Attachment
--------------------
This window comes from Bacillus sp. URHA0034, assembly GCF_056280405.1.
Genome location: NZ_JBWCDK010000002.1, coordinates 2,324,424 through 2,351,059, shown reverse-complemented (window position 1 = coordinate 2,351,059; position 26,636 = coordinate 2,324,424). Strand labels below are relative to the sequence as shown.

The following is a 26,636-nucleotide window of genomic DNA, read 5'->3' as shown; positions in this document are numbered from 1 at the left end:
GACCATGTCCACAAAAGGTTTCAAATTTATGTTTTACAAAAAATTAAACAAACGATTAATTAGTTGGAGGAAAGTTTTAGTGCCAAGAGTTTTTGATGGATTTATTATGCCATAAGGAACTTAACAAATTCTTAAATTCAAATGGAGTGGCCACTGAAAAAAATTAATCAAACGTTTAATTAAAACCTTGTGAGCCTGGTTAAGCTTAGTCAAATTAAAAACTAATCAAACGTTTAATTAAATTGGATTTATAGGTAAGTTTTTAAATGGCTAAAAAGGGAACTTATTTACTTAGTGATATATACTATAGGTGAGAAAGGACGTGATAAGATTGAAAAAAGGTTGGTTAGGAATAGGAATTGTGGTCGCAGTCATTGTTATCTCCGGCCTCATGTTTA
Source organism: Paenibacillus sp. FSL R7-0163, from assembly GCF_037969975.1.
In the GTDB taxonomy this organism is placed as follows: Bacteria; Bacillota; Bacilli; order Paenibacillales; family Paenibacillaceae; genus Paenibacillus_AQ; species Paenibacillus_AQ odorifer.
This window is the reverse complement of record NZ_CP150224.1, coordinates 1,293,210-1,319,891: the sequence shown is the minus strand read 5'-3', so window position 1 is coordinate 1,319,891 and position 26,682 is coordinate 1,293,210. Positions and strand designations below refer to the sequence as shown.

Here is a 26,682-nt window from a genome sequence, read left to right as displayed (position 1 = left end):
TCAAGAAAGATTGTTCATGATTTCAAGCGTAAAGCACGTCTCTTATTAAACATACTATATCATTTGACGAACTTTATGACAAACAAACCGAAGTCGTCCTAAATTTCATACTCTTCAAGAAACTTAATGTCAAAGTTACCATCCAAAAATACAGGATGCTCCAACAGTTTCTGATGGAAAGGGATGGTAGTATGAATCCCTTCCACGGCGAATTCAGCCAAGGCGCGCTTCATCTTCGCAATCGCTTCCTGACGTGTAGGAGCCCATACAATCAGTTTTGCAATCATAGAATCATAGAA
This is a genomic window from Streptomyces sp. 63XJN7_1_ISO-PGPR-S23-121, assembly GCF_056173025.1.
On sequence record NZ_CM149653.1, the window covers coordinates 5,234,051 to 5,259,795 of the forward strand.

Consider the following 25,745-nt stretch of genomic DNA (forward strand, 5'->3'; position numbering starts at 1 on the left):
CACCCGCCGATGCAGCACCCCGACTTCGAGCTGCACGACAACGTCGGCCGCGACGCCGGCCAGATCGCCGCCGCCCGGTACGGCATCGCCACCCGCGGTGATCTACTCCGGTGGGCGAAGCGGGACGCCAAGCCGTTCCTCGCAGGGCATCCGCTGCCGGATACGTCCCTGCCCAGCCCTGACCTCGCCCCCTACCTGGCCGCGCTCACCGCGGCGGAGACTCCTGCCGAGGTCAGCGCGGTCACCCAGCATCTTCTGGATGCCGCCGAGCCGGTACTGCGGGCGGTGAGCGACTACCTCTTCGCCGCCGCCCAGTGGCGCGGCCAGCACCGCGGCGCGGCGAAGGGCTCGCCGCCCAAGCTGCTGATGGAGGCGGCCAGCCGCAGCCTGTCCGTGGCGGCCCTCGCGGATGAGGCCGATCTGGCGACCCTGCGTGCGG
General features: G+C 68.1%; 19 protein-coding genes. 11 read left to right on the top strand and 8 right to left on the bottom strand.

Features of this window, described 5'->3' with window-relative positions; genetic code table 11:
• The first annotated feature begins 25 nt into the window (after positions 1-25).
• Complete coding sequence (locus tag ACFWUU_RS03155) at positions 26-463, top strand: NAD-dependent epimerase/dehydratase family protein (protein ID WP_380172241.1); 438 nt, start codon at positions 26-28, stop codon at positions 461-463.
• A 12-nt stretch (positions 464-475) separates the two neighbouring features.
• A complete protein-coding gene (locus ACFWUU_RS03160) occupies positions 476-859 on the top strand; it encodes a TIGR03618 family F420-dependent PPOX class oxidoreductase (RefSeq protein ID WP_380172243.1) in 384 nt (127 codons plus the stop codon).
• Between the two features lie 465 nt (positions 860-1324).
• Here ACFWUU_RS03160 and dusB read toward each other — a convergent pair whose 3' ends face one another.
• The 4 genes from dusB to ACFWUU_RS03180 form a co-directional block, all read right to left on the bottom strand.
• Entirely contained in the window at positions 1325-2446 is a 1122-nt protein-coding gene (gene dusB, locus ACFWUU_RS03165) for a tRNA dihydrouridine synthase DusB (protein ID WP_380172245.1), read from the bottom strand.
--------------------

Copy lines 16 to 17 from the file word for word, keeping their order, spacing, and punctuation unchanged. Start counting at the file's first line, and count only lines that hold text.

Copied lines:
• The first annotated feature begins 25 nt into the window (after positions 1-25).
• Complete coding sequence (locus tag ACFWUU_RS03155) at positions 26-463, top strand: NAD-dependent epimerase/dehydratase family protein (protein ID WP_380172241.1); 438 nt, start codon at positions 26-28, stop codon at positions 461-463.